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San Francisco University Lays Off IT Workers, Jobs Head To India

This was the University of California's first outsourcing, said a spokeswoman who added that the layoffs were necessary due to rising costs of technology.
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Kurt Ho, 58, a systems administrator at the University of California, carries his personal belongings
Kurt Ho, 58, a systems administrator at the University of California, carries his personal belongings

Highlights

  1. University of California laid off 49 information technology employees
  2. The university has been struggling to raise revenues and cut costs
  3. This was University of California's first outsourcing

San Francisco: The University of California, San Francisco on Tuesday laid off 49 information technology (IT) employees and outsourced their work to a company based in India, ending a year-long process that has brought the public university under fire. 

The university announced the plan last July as a way to save $30 million over five years. The University of California system, which includes health care and research-focused UCSF, has been struggling to raise revenue and cut expenses.

Globalization and outsourcing have become hot-button political issues in the United States, as more employers cut costs by farming out work to low-cost workers in far-flung parts of the world. President Donald Trump campaigned on promises to restore lost U.S. jobs and to penalize companies that move factories overseas.



This was the University of California's first outsourcing, said a spokeswoman who added that the layoffs were necessary due to rising costs of technology. In addition to the 49 staff layoffs, another 48 positions that were vacant or filled by contractors were eliminated.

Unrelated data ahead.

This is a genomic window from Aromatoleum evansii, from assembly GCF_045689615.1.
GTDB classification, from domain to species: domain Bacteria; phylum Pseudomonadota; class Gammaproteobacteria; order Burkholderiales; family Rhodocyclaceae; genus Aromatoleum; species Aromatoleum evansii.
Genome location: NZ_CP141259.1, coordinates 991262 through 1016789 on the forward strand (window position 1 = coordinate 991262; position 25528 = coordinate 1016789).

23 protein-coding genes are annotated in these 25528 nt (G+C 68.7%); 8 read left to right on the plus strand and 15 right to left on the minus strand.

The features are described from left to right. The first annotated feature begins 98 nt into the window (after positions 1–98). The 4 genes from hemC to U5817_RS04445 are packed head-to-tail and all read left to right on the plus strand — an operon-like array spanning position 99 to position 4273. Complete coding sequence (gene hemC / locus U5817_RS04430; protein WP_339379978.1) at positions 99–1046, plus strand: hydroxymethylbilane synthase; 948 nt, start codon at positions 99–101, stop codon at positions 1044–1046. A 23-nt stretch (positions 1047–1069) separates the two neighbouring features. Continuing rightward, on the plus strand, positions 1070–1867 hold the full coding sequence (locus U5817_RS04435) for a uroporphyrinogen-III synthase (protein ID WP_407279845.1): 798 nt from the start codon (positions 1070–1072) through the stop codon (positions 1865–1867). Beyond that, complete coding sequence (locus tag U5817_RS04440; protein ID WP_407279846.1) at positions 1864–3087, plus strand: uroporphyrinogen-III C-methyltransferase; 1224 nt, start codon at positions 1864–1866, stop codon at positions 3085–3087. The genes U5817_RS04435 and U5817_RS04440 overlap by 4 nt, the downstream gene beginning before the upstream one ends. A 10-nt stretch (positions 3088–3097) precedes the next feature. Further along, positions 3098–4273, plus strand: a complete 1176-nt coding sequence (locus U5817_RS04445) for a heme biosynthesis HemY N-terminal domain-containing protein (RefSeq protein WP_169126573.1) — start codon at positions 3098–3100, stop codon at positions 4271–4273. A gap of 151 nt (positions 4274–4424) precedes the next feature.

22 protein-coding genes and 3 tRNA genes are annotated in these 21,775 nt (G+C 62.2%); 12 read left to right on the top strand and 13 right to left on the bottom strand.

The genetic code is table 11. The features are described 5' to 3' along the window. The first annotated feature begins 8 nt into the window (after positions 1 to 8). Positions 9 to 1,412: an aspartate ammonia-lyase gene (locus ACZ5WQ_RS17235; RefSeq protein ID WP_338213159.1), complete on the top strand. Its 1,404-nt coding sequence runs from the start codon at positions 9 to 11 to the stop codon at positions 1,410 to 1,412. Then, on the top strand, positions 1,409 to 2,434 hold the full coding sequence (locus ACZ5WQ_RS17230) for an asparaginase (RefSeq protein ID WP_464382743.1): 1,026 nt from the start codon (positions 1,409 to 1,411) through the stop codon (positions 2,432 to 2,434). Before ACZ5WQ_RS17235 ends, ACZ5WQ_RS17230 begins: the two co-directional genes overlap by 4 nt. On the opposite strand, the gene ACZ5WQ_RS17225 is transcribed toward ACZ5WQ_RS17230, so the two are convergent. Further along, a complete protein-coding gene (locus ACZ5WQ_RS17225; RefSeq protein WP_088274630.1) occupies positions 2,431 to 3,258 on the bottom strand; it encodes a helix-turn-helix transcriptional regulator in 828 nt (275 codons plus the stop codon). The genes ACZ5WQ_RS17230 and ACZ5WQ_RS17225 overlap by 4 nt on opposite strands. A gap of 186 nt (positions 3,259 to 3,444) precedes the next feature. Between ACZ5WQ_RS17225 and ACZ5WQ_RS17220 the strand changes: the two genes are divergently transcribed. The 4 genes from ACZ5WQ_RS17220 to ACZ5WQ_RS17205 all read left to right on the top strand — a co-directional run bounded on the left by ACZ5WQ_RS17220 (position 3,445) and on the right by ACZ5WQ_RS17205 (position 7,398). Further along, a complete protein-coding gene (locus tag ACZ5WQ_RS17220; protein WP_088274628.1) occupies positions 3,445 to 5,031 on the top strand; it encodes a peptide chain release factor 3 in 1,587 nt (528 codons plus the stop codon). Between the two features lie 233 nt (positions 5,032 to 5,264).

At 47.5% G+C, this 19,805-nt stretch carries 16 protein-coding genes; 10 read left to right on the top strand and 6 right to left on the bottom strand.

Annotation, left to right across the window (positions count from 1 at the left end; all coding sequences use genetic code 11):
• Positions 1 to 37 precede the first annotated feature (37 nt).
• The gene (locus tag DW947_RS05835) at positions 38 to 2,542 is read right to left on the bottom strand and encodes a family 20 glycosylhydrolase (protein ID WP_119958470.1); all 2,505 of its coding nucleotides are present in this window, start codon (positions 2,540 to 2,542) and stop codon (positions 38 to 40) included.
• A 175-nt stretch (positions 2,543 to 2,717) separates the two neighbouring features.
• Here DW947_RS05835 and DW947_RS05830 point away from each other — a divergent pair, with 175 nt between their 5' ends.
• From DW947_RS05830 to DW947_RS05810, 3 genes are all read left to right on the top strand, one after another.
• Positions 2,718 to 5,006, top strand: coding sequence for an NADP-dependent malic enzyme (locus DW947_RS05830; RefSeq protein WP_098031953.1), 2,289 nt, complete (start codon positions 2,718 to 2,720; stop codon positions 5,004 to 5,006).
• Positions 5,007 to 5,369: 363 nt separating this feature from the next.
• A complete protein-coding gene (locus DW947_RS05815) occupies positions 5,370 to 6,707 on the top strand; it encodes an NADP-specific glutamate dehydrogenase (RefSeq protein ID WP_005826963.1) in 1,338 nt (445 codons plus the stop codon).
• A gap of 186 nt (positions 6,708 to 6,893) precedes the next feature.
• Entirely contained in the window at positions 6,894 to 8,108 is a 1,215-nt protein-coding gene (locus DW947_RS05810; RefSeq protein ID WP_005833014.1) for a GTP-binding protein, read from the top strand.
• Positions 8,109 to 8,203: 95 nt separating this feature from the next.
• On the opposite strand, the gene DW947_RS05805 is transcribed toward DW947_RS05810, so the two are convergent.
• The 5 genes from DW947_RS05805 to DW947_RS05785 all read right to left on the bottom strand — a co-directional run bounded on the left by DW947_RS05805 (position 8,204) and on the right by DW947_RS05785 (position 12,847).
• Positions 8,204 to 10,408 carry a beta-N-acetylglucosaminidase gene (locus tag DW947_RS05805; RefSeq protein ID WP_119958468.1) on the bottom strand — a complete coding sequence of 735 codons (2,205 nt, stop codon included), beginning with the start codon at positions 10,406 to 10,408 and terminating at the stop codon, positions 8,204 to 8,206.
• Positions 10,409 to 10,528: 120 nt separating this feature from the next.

California Senator Dianne Feinstein last year said the university had a responsibility to keep jobs in the United States and pledged to seek reforms to stop domestic jobs being outsourced.

Kurt Ho, 58, a laid off systems administrator, carried a box of his personal items with an American flag draped over it, and said the university's decision will hurt service for a medical staff that relies on a smoothly running and secure computer network.

"It's a downgrading of services and a slap in the face for the customers," said Ho, who has worked in IT in the Bay Area for 25 years. He said he plans to look for a job but worries that outsourcing of IT services is a growing trend.

Last year UCSF entered into a $50 million contract over five years with India-based HCL Technologies Ltd to do the work.

© Thomson Reuters 2017



(This story has not been edited by NDTV staff and is auto-generated from a syndicated feed.)

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